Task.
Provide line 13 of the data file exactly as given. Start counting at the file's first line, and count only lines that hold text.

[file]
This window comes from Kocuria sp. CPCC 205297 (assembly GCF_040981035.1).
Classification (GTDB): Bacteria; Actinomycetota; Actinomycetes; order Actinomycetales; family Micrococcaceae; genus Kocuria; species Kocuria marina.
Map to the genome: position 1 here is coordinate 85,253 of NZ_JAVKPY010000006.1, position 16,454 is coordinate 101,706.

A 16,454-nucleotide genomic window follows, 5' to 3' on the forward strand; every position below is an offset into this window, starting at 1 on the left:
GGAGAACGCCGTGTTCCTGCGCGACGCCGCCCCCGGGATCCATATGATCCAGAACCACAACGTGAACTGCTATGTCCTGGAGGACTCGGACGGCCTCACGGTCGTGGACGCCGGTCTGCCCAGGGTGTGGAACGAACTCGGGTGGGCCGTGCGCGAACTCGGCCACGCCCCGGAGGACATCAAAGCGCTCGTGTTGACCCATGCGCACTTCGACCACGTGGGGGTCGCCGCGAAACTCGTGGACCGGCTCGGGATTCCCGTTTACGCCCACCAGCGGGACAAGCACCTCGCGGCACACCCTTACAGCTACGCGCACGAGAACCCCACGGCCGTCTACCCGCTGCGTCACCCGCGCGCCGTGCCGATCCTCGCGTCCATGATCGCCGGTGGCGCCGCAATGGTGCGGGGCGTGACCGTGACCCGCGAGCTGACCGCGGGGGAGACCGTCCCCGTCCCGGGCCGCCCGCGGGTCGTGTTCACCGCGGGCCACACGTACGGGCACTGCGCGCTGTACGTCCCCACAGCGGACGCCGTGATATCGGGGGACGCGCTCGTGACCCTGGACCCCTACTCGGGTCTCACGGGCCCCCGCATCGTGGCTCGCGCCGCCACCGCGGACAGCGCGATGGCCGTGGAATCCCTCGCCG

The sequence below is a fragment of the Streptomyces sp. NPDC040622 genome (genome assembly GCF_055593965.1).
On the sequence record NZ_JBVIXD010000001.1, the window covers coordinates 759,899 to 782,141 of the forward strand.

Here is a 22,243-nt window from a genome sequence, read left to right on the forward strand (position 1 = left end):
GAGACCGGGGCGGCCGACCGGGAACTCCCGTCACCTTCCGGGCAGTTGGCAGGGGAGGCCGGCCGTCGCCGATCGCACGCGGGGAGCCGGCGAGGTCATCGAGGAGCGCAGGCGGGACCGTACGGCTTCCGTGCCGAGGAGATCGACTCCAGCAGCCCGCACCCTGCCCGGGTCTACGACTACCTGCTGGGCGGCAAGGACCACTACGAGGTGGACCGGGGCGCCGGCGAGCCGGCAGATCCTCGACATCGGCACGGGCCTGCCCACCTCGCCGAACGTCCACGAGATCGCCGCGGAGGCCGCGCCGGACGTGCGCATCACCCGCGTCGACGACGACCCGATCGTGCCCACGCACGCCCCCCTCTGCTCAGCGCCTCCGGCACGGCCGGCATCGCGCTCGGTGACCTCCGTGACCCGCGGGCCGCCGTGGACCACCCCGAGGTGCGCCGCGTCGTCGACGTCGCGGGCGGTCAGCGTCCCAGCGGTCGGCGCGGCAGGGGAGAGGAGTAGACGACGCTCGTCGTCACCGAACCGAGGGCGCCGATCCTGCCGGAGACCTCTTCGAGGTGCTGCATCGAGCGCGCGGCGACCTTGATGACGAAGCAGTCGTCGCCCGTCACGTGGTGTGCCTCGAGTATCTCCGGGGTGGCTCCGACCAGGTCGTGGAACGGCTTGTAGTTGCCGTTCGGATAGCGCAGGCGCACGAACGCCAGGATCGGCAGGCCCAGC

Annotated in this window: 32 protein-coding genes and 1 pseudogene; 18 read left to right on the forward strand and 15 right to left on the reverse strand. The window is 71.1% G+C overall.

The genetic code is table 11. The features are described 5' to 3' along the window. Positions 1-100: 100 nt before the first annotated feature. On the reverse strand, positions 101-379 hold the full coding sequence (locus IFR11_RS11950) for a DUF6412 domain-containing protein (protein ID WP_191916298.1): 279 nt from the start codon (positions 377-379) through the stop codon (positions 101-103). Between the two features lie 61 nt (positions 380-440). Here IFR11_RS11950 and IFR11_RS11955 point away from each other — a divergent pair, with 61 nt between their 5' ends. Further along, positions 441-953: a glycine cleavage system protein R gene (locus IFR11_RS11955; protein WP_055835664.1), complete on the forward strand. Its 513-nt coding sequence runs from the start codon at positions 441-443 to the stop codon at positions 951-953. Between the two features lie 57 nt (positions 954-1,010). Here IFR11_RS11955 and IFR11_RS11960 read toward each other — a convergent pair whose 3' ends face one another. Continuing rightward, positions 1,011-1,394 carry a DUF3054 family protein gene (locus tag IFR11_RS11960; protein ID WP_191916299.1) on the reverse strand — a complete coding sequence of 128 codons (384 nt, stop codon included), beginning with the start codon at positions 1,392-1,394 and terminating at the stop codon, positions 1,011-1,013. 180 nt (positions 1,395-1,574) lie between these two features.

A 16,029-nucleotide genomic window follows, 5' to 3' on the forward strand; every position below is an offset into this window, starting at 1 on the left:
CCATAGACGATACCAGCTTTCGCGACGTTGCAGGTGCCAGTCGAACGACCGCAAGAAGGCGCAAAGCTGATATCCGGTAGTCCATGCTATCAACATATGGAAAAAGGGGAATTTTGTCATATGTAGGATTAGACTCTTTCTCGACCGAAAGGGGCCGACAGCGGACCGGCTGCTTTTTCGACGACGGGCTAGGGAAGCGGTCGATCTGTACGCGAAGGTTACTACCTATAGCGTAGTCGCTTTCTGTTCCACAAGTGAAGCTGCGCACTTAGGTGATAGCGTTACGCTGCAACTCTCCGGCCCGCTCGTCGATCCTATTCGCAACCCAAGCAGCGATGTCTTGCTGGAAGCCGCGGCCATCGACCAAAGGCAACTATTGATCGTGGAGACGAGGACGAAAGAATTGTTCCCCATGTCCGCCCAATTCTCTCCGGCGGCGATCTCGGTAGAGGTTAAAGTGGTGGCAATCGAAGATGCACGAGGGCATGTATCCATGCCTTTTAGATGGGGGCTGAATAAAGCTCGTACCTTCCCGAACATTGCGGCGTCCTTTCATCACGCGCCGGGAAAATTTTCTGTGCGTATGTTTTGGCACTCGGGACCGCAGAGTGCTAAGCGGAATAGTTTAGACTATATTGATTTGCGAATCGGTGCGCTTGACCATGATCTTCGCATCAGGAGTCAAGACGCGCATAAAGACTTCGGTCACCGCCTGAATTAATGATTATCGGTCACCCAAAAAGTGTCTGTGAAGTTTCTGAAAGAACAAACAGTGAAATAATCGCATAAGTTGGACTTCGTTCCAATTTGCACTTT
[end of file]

CCATAGACGATACCAGCTTTCGCGACGTTGCAGGTGCCAGTCGAACGACCGCAAGAAGGCGCAAAGCTGATATCCGGTAGTCCATGCTATCAACATATGGAAAAAGGGGAATTTTGTCATATGTAGGATTAGACTCTTTCTCGACCGAAAGGGGCCGACAGCGGACCGGCTGCTTTTTCGACGACGGGCTAGGGAAGCGGTCGATCTGTACGCGAAGGTTACTACCTATAGCGTAGTCGCTTTCTGTTCCACAAGTGAAGCTGCGCACTTAGGTGATAGCGTTACGCTGCAACTCTCCGGCCCGCTCGTCGATCCTATTCGCAACCCAAGCAGCGATGTCTTGCTGGAAGCCGCGGCCATCGACCAAAGGCAACTATTGATCGTGGAGACGAGGACGAAAGAATTGTTCCCCATGTCCGCCCAATTCTCTCCGGCGGCGATCTCGGTAGAGGTTAAAGTGGTGGCAATCGAAGATGCACGAGGGCATGTATCCATGCCTTTTAGATGGGGGCTGAATAAAGCTCGTACCTTCCCGAACATTGCGGCGTCCTTTCATCACGCGCCGGGAAAATTTTCTGTGCGTATGTTTTGGCACTCGGGACCGCAGAGTGCTAAGCGGAATAGTTTAGACTATATTGATTTGCGAATCGGTGCGCTTGACCATGATCTTCGCATCAGGAGTCAAGACGCGCATAAAGACTTCGGTCACCGCCTGAATTAATGATTATCGGTCACCCAAAAAGTGTCTGTGAAGTTTCTGAAAGAACAAACAGTGAAATAATCGCATAAGTTGGACTTCGTTCCAATTTGCACTTT